The four geographic components just considered, eastern and western North America, Europe, and eastern Asia, together make up a Holarctic distribution today or an arctotertiary distribution in the past. Most of the conifer genera that had a full arctotertiary distribution in the past became extinct in one or more of the four regions so that only a few genera retain a Holarctic distribution today, including true firs (Abies), larches (Larix), spruces (Picea), and pines (Pinus), all of the Pinaceae, yews (Taxus) of the Taxaceae, and junipers (Juniperus) of the Cupressaceae. Note that four of these are among the five largest conifer genera. There appears to have been some safety in species numbers during Tertiary and Quaternary extinctions as those genera that experienced loss of one or more regions were all monotypic or had just a handful of species. A pattern similar to the remnant arctotertiary distributions of the northern hemisphere may be found with such southern temperate genera as Athrotaxis, Austrocedrus, Dacrycarpus, Fitzroya, Lepidothamnus, and Libocedrus, each of which was more widespread in the past, but the corresponding patterns there have been much less extensively worked out than those in the north. There are many reasons for this lower level of knowledge, including fewer paleobotanists having started work later on the fewer relevant deposits in the smaller southern landmasses. A little bit of it may also be due to a greater focus on an earlier southern hemisphere distribution pattern that resulted from the concentration of all the southern lands, including Antarctica, into the ancient continent of Gondwana, which housed forests during the Permian dominated by another extinct gymnosperm group unrelated to conifers, the glossopterids, with large, tongue-shaped leaves. In between the north and south temperate regions, the fossil record of conifers in the modern tropical zones is so poorly known that we cannot really discern anything useful about historical patterns of geographic distribution there during the Tertiary.

This history of regional extinctions in both the northern and southern hemispheres during the Tertiary and Quaternary periods might give an impression of decline in the conifer flora through the course of the Cenozoic era, but this would be somewhat misleading. While it is true that most regions now have lower conifer generic diversity than they had during the Tertiary, global diversity remained essentially unchanged since genera that disappeared from one place usually persisted elsewhere. There are only a few known cases of global extinction of a widespread genus during the Tertiary, including Cunninghamiostrobus, a genus related to Cunninghamia, and Pityostrobus, a “garbage can” morphogenus containing species not assignable to any of the extant genera of Pinaceae. In fact, taken at face value, the Tertiary record of conifers is actually one of steady progressive generic diversification during the earlier Paleogene and slowing down during the succeeding Neogene. About a dozen of each of the extant genera are first known from each of the Cretaceous, Paleocene, Eocene, and Oligocene epochs (the latter three making up the Paleogene), but only two in the Miocene and one in the Pliocene (together making up the Neogene). Fifteen of the extant genera have no known fossil record, but they are likely to be spread across the same time distribution, the way undecided voters often are, rather than being clumped in any one epoch. There are also many genera described from Paleogene deposits of each epoch that are now extinct, but these are almost all based on very little material from just a few places and hence of uncertain status. A number of these are members of the Podocarpaceae that are based on scraps of foliage of restricted distribution in space and time so that one cannot be sure that they are not unusual species of still extant genera. None of these poorly known genera was common or widely distributed. Likewise, the widely distributed genera that became extirpated in most regions were essentially either all monotypic or with few species. No extant genus that is known to have had numerous species during the Tertiary is now a locally restricted monotypic endemic.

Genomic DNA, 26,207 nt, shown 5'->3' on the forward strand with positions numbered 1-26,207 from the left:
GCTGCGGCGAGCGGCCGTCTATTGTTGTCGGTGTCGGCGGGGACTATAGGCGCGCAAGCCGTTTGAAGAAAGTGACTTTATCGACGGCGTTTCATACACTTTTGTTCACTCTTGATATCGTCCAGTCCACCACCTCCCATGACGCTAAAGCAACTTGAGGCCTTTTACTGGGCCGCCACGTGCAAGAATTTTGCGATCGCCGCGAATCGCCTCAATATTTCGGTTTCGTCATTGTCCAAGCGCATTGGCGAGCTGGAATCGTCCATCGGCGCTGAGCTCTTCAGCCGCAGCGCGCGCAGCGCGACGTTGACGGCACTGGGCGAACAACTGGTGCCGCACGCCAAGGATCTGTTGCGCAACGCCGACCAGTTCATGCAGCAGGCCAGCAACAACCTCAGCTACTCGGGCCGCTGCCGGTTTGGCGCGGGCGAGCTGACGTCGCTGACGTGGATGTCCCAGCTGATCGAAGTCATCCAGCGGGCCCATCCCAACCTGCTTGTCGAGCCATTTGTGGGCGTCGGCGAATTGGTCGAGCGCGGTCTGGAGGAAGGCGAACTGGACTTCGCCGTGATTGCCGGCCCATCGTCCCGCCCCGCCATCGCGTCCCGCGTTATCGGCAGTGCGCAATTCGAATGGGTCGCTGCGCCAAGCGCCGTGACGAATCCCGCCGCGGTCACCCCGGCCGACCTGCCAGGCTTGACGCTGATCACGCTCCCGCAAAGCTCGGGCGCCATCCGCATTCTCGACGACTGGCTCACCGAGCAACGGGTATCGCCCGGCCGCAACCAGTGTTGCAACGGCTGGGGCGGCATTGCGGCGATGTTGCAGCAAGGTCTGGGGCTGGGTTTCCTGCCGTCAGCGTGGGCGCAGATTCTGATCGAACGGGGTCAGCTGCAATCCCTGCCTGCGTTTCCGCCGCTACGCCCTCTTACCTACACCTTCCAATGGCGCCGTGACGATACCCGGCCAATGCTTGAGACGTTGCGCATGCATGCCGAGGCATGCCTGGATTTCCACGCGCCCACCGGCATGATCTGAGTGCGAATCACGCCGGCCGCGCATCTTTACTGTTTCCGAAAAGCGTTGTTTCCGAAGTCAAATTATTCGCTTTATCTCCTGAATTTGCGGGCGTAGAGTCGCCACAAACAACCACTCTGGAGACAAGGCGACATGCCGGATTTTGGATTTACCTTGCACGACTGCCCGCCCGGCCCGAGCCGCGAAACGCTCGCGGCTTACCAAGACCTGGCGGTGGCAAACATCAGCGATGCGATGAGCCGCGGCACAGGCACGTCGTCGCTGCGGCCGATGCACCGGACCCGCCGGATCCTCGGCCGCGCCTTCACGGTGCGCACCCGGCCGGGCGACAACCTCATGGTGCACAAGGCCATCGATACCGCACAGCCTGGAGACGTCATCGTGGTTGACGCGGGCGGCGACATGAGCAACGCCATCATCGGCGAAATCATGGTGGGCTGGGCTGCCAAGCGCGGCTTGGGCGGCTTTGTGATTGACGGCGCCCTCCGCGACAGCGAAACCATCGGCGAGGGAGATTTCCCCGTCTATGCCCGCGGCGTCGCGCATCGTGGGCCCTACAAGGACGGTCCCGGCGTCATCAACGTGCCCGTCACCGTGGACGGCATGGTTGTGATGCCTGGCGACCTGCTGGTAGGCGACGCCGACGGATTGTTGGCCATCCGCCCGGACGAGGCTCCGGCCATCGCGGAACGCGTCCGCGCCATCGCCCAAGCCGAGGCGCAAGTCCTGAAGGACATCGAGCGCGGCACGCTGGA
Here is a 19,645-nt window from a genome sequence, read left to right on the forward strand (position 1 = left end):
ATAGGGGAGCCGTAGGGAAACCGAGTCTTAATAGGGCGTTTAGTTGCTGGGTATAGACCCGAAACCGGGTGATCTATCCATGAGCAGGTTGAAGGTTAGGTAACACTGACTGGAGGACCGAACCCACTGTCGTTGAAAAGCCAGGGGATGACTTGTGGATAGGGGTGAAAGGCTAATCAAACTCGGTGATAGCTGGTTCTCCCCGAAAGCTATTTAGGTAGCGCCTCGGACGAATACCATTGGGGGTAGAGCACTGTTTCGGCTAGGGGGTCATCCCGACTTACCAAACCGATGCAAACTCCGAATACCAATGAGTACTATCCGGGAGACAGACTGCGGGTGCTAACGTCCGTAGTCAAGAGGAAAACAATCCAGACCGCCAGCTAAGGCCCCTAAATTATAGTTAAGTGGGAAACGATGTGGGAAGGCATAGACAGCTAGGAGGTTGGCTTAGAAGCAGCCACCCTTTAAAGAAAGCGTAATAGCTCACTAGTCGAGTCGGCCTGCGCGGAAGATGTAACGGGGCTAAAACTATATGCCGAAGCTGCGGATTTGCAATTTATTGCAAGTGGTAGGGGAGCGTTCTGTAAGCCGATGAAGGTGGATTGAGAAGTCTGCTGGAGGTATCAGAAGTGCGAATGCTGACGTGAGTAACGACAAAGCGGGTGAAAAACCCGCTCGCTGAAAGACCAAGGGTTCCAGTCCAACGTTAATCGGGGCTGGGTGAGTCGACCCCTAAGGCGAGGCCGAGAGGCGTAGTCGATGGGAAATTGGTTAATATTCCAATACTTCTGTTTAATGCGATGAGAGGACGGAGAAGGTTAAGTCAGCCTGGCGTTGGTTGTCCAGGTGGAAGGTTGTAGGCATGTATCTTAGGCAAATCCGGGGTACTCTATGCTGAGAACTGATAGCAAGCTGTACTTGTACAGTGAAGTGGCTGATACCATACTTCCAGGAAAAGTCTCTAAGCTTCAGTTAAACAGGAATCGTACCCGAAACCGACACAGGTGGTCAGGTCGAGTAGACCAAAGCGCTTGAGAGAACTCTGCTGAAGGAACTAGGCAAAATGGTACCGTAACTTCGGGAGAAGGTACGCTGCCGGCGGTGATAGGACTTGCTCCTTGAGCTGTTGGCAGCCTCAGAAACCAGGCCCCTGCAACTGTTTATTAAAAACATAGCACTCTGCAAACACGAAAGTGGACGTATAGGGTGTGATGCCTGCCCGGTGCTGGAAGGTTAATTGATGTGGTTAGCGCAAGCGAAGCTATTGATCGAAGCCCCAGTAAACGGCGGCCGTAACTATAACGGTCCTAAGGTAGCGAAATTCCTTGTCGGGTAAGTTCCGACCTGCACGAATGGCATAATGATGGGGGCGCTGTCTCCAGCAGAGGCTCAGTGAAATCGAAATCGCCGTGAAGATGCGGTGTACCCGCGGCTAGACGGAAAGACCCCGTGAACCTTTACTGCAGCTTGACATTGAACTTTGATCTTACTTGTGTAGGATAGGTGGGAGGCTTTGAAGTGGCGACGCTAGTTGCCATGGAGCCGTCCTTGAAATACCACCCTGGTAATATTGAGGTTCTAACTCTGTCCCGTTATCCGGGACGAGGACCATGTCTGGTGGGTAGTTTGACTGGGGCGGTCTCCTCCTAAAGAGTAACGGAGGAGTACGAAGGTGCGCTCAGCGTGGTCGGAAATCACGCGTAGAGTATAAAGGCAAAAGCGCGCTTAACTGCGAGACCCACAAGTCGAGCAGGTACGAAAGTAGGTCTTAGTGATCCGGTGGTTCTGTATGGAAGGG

Conifers were an important component of temperate ecosystems throughout the Tertiary, and they remain so today. The boreal forest, which is dominated by a few species of conifers, is the single largest forest formation on Earth today. The evolutionary roots of the conifers may lie deep in the past, but they are hardly a spent force. While suffering significant losses in global dominance after the rise of angiosperms during the Cretaceous, they have since held their own during the last 60 million years, and they continued to evolve new genera during that interval, just as have the flowering plants. The overall pattern can be viewed in an evolutionary context in terms of adaptation to the new environmental conditions that are always emerging in the world. Because reproductive structures (except pollen grains) are more transient and less numerous than vegetative structures, the history of the evolutionary diversification of pollination and seed-dispersal mechanisms is less clear than that of photosynthetic specializations. The forms of conifer foliage in various fossil floras often helps in interpreting the environments in which those conifers grew, especially in concert with clues from the rocks themselves, including evidence on the nature of the soils (paleosols) that supported them. While the range of known fossil conifer foliage is vast, understanding how the different foliage forms interrelate evolutionarily lags far behind. In particular, the steps leading to the more extreme foliage forms, such as the broad multiveined leaves of Nageia or the leaflike branching systems (phylloclades) of Phyllocladus, is worthy of further investigation using both fossils and the most powerful molecular tools available to developmental biologists. There is a great deal to learn still about conifers of the past and their evolution.


Written by James E. Eckenwalder


  • Eckenwalder, J.E. (2009) Conifers of the World: The Complete Reference. Timber Press, Portland.
  • Copyright © James E. Eckenwalder, Conifers Garden. All rights reserved.